I couldn't agree more. We have (in the west) been totally brainwashed that breakfast should be something out of a cardboard box, that looks as if it too were made of cardboard. Just think about what that "stuff" actually is. Processed, coloured, extruded, pressed, super heated, puffed up with extra air to make it look more and not the slightest resemblance to any real food stuff that would have been recognised pre-industrialisation. And yet, we've all fallen for it: essential fibre, added vitamins, energy to enable you to start the day. Why not give the kids a bowl full when they get in from school (they can join the increasing numbers of child T2 diabetics).
    And yet, if you travel around the world, to the less westernised parts, breakfast will be miso soup in Japan, "curry" in India, whatever the people you are with would eat the rest of the day.
    Eat Real Food! Say NO to cardboard!

    Gosh, I feel better for that little rant,
    Sally
     
    • Like Like x 2
    • Agree Agree x 1
    • Funny Funny x 1
  13. Brunneria

    Brunneria Other · Moderator
    Staff Member

    Messages:
    13,077
    Likes Received:
    26,909
    Trophy Points:
    278
    I could have written this :D
    And after (what feels like centuries of) experimentation with diet, carbs and my meter, i have discovered that by strictly avoiding all gluten, my carb tolerances for root veg, sugar and fruit have improved. But a single dose of gluten screws up my blood glucose for weeks. By that i mean that during the 2-3 weeks it takes for me to get over a gluten intake, my blood glucose over reacts to any carbs.

    Those bran flakes (which I love) would be a perfect example of a simple thing that would have exactly that unfortunate knock on effect...

    My breakfasts are v varied.
    Mon to Fri I tend to just have a glug of cream in my coffeesubstitute. Although I had a low carb hot choc one day this week, and it worked well, both in terms of blood glucose and brain focus. Saturdays i have anything from scrambled eggs to cold ham, sliced cheese, leftovers, avocado, baked avocado with salsa, gluten free toast, low carb mug cake (here's a link to some recipes http://alldayidreamaboutfood.com/2015/03/low-carb-mug-cake-recipes.html).
    Sundays I am often out with a friend for breakfast followed by the longest dog walk of the week, and we go to different places every time. Steak and eggs, mushroom omelette, kippers, scram egg with smoked salmon, bacon and egg. Not being able to eat sausages (cos they've got gluten in) has really cramped my style! So i only eat sausages at home nowadays, so I can scrutinise the ingredients.
     
    • Agree Agree x 2
  14. Hotpepper20000

    Hotpepper20000 · Well-Known Member

    Messages:
    540
    Likes Received:
    379
    Trophy Points:
    63
    Intresting isn't. I find the same thing. I recently have let a few slices of freashly baked bread slip past my lips...... a few times. And my aches ,dark mood and grumpiness has returned.
    That's what I get for thinking because my BG is good I could get away with it!! But now I know what is wrong and how to change it!!!
    I can have stone fruit now in small doses and even a few fresh roasted potatoes and it has little affect on my BG and I still feel great.
    Live and learn.
     
    • Like Like x 1
    • Agree Agree x 1
  15. Tipetoo

    Tipetoo Type 2 · Well-Known Member

    Messages:
    1,659
    Likes Received:
    2,768
    Trophy Points:
    178
    I do not like breakfast cereals, but I am a big fan of omelettes for breakfast.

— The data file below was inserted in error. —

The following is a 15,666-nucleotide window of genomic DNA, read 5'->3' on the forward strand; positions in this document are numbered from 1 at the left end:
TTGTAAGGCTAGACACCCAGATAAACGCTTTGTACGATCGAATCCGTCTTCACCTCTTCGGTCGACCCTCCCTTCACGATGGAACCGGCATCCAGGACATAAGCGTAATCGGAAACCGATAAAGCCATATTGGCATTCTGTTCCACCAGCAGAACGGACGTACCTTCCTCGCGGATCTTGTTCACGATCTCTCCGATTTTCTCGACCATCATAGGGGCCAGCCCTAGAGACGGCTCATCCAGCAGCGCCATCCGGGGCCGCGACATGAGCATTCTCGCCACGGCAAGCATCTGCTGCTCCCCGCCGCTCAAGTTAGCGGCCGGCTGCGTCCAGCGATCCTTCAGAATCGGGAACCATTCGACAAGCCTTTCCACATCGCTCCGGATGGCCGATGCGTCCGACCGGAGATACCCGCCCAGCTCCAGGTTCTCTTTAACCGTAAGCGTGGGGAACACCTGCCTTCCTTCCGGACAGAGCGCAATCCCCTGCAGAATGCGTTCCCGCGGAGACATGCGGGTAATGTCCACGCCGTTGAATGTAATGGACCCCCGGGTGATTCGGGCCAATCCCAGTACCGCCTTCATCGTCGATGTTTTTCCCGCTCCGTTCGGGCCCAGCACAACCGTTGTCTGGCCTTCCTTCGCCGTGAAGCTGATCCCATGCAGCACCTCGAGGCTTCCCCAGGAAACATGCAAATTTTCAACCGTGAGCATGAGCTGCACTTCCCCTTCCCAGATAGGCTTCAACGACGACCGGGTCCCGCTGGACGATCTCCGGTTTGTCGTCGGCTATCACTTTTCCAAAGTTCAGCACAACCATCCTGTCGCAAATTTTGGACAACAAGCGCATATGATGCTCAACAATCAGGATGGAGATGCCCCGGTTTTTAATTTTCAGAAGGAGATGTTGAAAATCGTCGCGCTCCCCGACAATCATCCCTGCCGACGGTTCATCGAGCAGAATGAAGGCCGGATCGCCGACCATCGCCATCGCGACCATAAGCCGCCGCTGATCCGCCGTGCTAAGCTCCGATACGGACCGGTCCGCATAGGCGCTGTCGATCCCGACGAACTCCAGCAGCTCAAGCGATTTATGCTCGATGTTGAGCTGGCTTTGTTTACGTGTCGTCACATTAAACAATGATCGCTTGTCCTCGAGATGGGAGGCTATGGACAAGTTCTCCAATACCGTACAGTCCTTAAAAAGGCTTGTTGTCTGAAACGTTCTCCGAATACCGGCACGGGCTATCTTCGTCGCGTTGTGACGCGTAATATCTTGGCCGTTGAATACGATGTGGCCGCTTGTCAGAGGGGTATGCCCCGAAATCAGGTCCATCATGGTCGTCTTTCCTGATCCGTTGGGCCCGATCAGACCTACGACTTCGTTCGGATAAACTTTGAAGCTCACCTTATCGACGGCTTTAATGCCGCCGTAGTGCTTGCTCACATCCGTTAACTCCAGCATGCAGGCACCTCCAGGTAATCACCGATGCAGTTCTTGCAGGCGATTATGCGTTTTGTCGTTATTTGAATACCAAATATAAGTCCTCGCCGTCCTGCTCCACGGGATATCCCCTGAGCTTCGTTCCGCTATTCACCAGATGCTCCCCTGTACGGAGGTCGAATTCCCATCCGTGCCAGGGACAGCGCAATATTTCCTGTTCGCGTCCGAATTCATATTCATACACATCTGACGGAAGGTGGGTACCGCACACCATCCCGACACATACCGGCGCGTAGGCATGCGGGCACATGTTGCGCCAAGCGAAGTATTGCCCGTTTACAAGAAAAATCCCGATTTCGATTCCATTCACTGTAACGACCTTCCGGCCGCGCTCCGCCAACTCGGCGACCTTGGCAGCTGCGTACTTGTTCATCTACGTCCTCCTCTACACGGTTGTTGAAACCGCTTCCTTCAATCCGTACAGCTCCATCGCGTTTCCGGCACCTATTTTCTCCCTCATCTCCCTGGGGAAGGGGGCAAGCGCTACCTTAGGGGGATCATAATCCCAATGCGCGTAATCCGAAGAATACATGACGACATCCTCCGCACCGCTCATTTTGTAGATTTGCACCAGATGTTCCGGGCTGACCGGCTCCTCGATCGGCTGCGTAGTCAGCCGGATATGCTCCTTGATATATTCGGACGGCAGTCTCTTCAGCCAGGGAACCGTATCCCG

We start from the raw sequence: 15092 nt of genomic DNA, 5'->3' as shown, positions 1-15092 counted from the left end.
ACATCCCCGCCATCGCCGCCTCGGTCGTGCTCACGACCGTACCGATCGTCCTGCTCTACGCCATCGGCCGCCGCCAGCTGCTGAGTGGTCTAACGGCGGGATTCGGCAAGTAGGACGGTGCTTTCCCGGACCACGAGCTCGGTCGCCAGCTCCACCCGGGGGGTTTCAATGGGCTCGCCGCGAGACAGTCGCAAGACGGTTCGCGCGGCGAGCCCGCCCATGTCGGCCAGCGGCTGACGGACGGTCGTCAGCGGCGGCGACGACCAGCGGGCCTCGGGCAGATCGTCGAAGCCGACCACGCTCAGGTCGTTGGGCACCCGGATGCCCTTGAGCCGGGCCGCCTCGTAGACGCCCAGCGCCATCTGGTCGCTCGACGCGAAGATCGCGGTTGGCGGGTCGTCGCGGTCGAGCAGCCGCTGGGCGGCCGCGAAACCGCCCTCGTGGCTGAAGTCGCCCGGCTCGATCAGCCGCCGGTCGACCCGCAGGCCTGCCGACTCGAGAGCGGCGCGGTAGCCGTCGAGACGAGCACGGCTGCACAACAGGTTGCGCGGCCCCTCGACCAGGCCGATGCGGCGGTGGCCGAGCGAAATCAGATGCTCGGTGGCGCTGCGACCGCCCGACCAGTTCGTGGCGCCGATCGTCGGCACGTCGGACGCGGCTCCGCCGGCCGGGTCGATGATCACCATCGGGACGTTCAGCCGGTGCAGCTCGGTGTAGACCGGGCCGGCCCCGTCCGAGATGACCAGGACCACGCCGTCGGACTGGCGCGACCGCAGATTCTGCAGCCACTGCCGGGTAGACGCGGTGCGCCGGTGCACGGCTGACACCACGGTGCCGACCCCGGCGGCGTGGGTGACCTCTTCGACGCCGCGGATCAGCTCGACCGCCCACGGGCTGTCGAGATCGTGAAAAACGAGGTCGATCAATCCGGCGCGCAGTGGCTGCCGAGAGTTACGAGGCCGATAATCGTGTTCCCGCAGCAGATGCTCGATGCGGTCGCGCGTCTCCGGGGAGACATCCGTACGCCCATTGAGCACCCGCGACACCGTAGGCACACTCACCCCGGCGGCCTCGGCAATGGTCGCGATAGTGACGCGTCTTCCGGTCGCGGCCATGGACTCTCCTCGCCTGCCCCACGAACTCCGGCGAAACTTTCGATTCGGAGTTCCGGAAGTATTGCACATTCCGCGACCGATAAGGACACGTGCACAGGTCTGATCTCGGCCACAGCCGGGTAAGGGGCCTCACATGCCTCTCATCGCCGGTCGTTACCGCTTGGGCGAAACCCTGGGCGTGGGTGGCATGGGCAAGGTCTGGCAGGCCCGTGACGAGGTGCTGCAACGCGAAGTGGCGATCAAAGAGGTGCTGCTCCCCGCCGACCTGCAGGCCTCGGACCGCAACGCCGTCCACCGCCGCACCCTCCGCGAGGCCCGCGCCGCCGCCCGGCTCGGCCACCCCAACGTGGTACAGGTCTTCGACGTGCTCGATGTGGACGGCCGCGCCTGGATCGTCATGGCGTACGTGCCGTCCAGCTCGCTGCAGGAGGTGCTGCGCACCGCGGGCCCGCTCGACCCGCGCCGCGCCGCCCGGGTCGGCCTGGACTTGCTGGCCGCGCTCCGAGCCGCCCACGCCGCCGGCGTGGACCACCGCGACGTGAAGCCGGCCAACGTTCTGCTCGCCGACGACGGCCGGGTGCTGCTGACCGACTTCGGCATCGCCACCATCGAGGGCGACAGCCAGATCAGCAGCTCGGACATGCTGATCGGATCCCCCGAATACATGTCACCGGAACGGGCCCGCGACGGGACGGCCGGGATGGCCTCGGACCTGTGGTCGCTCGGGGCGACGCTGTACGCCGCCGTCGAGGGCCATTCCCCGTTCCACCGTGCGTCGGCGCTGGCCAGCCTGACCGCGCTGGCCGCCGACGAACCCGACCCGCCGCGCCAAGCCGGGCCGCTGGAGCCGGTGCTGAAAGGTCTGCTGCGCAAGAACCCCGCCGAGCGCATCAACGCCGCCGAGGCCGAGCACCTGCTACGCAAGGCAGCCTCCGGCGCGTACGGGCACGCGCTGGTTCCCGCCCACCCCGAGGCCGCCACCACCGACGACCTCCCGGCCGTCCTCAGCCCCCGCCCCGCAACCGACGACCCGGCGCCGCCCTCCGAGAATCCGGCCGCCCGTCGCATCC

Eggs, grated cheese and a bit of imagination and I never have the same combo twice in a row.
     
    • Like Like x 2
  16. Hotpepper20000

    Hotpepper20000 · Well-Known Member

    Messages:
    540
    Likes Received:
    379
    Trophy Points:
    63
    I throw in any leftover veggies and or meat. Yum yum. And when I don't eat breakfast then I have it for lunch.
     
    • Agree Agree x 1
  17. ringi

    ringi Type 2 · Well-Known Member

    Messages:
    594
    Likes Received:
    204
    Trophy Points:
    43
    A lot can be said for not having any breakfast, then you have a lower insulin level for longer extending the overnight fast until lunch time. Sometimes when I do want a snack in the morning I have a handful of olives maybe with some cheese.
     
    • Agree Agree x 1
  18. DCUKMod

    DCUKMod · Moderator
    Staff Member

    Messages:
    675
    Likes Received:
    296
    Trophy Points:
    83
    As others have suggested commercial breakfast cereals can be difficult for T2 who are looking to manage their diabetes by diet and perhaps some lightweight medications.

    I haven't made this one myself, but I gather it hits the mark for some people. http://www.ditchthecarbs.com/2015/03/06/grain-free-cinnamon-crunch/

    The recipe makes quite a few portions, so if you fancy trying it, it could be worthwhile halving or quartering the recipe, just in case it isn't to your taste.

    Personally, I tend to have some yoghurt, with or without stewed rhubarb.
     
  19. luceeloo

    luceeloo Type 2 · Well-Known Member

    Messages:
    557
    Likes Received:
    658
    Trophy Points:
    133
    I would love to be able to fast. However, I don't seem to have the correct mentality. I've accidentally done it, but if I purposely attempt to do it I spend all morning dreaming of food.

    Sent from my Pixel using Diabetes.co.uk Forum mobile app
     
    • Agree Agree x 1
  20. Kristin251

    Kristin251 LADA · Well-Known Member

    Messages:
    3,547
    Likes Received:
    2,515
    Trophy Points:
    158
    A big hunk of avocado. No thought involved, no cooking or cleaning. I got lazy in the kitchen.
     
    • Like Like x 1
  • Meet the Community

    Find support, connect with others, ask questions and share your experiences with people with diabetes, their carers and family.

    Did you know: 7 out of 10 people improve their understanding of diabetes within 6 months of being a Diabetes Forum member. Get the Diabetes Forum App and stay connected on iOS and Android

    Grab the app!
  • Tweet with us

  • Like us on Facebook